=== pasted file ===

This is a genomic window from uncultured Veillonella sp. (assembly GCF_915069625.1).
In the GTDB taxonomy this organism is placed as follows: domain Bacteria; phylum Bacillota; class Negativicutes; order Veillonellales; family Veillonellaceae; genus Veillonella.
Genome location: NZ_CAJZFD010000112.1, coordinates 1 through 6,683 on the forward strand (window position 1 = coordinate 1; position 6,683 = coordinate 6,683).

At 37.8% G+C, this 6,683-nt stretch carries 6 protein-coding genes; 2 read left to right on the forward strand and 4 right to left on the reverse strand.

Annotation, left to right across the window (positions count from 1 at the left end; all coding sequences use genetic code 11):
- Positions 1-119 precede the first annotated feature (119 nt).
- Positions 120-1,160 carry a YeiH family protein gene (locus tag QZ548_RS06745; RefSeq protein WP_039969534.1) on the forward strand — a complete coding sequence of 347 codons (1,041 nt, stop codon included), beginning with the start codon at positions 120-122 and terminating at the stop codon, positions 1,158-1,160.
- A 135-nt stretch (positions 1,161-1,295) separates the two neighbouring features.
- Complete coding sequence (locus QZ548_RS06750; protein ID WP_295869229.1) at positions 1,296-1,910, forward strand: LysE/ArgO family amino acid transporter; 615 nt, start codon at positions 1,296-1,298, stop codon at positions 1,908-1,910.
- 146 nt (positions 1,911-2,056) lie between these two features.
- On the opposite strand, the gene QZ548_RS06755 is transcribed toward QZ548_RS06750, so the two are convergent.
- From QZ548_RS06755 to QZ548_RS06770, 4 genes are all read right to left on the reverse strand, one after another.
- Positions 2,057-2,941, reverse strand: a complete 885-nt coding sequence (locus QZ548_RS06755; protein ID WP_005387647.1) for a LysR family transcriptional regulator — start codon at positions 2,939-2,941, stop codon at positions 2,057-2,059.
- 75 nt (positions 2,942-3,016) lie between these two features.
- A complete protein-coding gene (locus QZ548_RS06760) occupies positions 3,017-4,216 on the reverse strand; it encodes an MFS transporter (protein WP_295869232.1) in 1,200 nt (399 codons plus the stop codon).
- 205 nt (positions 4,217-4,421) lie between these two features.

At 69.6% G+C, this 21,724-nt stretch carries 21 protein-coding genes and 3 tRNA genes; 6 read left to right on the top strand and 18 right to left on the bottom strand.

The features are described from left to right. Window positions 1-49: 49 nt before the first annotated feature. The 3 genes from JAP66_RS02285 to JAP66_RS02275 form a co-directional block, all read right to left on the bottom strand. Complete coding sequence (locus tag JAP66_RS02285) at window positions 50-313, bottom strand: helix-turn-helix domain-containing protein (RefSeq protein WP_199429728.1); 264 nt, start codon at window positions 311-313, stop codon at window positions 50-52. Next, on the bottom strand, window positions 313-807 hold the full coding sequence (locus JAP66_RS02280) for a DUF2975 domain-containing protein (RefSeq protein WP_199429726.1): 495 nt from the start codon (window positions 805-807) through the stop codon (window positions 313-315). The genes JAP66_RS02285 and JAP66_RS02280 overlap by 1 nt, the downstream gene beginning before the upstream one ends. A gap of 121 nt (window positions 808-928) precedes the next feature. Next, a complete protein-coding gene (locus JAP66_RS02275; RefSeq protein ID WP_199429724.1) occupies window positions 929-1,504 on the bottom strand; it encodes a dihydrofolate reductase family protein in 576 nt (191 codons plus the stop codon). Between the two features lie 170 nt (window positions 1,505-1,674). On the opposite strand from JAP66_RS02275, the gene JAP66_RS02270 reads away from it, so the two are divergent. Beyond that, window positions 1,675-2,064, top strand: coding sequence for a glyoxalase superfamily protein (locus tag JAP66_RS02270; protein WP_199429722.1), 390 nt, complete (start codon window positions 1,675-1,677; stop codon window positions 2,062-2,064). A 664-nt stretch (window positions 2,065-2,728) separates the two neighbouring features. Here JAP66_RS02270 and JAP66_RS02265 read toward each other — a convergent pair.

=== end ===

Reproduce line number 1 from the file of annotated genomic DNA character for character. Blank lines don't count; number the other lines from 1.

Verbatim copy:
This is a genomic window from uncultured Veillonella sp. (assembly GCF_915069625.1).